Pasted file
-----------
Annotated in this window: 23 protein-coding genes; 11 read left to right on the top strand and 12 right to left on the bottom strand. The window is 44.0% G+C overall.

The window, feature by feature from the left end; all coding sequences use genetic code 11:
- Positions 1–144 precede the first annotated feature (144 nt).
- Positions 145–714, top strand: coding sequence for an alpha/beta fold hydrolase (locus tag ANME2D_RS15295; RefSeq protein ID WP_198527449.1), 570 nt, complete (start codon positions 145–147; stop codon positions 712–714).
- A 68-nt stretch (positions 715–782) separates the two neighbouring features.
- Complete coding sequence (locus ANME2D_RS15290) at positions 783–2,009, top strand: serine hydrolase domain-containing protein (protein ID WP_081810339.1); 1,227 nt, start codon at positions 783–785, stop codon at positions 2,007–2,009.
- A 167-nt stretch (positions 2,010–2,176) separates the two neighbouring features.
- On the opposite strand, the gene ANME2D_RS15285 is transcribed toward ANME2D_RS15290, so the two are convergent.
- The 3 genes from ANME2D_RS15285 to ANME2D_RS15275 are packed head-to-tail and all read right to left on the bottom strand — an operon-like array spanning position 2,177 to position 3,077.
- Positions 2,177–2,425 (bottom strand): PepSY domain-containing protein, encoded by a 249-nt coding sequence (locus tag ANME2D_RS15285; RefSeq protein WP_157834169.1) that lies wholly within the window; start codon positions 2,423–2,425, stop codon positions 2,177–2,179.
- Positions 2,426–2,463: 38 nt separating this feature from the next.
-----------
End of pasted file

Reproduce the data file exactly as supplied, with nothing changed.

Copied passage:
Annotated in this window: 23 protein-coding genes; 11 read left to right on the top strand and 12 right to left on the bottom strand. The window is 44.0% G+C overall.

The window, feature by feature from the left end; all coding sequences use genetic code 11:
- Positions 1–144 precede the first annotated feature (144 nt).
- Positions 145–714, top strand: coding sequence for an alpha/beta fold hydrolase (locus tag ANME2D_RS15295; RefSeq protein ID WP_198527449.1), 570 nt, complete (start codon positions 145–147; stop codon positions 712–714).
- A 68-nt stretch (positions 715–782) separates the two neighbouring features.
- Complete coding sequence (locus ANME2D_RS15290) at positions 783–2,009, top strand: serine hydrolase domain-containing protein (protein ID WP_081810339.1); 1,227 nt, start codon at positions 783–785, stop codon at positions 2,007–2,009.
- A 167-nt stretch (positions 2,010–2,176) separates the two neighbouring features.
- On the opposite strand, the gene ANME2D_RS15285 is transcribed toward ANME2D_RS15290, so the two are convergent.
- The 3 genes from ANME2D_RS15285 to ANME2D_RS15275 are packed head-to-tail and all read right to left on the bottom strand — an operon-like array spanning position 2,177 to position 3,077.
- Positions 2,177–2,425 (bottom strand): PepSY domain-containing protein, encoded by a 249-nt coding sequence (locus tag ANME2D_RS15285; RefSeq protein WP_157834169.1) that lies wholly within the window; start codon positions 2,423–2,425, stop codon positions 2,177–2,179.
- Positions 2,426–2,463: 38 nt separating this feature from the next.